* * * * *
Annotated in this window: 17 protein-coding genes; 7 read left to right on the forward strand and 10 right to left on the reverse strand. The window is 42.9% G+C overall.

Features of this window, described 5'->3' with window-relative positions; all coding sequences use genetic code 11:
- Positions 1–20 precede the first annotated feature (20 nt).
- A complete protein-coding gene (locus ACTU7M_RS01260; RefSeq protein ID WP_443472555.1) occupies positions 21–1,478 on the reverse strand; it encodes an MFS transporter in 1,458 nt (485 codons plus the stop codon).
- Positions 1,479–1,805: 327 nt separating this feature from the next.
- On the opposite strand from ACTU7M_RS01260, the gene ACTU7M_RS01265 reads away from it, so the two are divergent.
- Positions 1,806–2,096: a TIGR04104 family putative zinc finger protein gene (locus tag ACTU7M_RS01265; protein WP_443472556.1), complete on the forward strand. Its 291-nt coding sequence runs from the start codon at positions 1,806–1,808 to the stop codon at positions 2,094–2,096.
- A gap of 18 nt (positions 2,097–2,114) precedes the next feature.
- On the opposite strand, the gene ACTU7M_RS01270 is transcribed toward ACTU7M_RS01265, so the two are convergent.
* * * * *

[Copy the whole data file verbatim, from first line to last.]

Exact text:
Annotated in this window: 17 protein-coding genes; 7 read left to right on the forward strand and 10 right to left on the reverse strand. The window is 42.9% G+C overall.

Features of this window, described 5'->3' with window-relative positions; all coding sequences use genetic code 11:
- Positions 1–20 precede the first annotated feature (20 nt).
- A complete protein-coding gene (locus ACTU7M_RS01260; RefSeq protein ID WP_443472555.1) occupies positions 21–1,478 on the reverse strand; it encodes an MFS transporter in 1,458 nt (485 codons plus the stop codon).
- Positions 1,479–1,805: 327 nt separating this feature from the next.
- On the opposite strand from ACTU7M_RS01260, the gene ACTU7M_RS01265 reads away from it, so the two are divergent.
- Positions 1,806–2,096: a TIGR04104 family putative zinc finger protein gene (locus tag ACTU7M_RS01265; protein WP_443472556.1), complete on the forward strand. Its 291-nt coding sequence runs from the start codon at positions 1,806–1,808 to the stop codon at positions 2,094–2,096.
- A gap of 18 nt (positions 2,097–2,114) precedes the next feature.
- On the opposite strand, the gene ACTU7M_RS01270 is transcribed toward ACTU7M_RS01265, so the two are convergent.